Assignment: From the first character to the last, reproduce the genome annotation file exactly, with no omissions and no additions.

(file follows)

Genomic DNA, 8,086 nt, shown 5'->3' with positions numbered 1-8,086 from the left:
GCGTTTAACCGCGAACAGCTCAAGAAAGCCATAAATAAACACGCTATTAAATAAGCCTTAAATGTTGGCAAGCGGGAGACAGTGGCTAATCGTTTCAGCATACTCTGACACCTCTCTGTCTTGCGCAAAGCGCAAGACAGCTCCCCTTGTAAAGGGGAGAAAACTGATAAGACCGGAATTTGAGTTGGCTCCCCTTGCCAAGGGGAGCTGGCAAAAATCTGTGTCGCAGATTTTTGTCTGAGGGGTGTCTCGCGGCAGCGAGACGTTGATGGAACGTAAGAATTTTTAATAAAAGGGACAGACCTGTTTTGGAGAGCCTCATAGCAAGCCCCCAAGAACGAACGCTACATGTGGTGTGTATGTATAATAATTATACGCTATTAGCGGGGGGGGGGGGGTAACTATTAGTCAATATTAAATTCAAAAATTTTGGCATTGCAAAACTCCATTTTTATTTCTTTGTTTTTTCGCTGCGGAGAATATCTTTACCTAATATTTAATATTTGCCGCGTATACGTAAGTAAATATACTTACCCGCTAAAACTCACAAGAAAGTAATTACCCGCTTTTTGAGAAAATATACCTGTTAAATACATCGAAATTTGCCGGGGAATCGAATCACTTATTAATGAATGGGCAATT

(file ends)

Genomic DNA, 8,086 nt, shown 5'->3' with positions numbered 1-8,086 from the left:
GCGTTTAACCGCGAACAGCTCAAGAAAGCCATAAATAAACACGCTATTAAATAAGCCTTAAATGTTGGCAAGCGGGAGACAGTGGCTAATCGTTTCAGCATACTCTGACACCTCTCTGTCTTGCGCAAAGCGCAAGACAGCTCCCCTTGTAAAGGGGAGAAAACTGATAAGACCGGAATTTGAGTTGGCTCCCCTTGCCAAGGGGAGCTGGCAAAAATCTGTGTCGCAGATTTTTGTCTGAGGGGTGTCTCGCGGCAGCGAGACGTTGATGGAACGTAAGAATTTTTAATAAAAGGGACAGACCTGTTTTGGAGAGCCTCATAGCAAGCCCCCAAGAACGAACGCTACATGTGGTGTGTATGTATAATAATTATACGCTATTAGCGGGGGGGGGGGGGTAACTATTAGTCAATATTAAATTCAAAAATTTTGGCATTGCAAAACTCCATTTTTATTTCTTTGTTTTTTCGCTGCGGAGAATATCTTTACCTAATATTTAATATTTGCCGCGTATACGTAAGTAAATATACTTACCCGCTAAAACTCACAAGAAAGTAATTACCCGCTTTTTGAGAAAATATACCTGTTAAATACATCGAAATTTGCCGGGGAATCGAATCACTTATTAATGAATGGGCAATT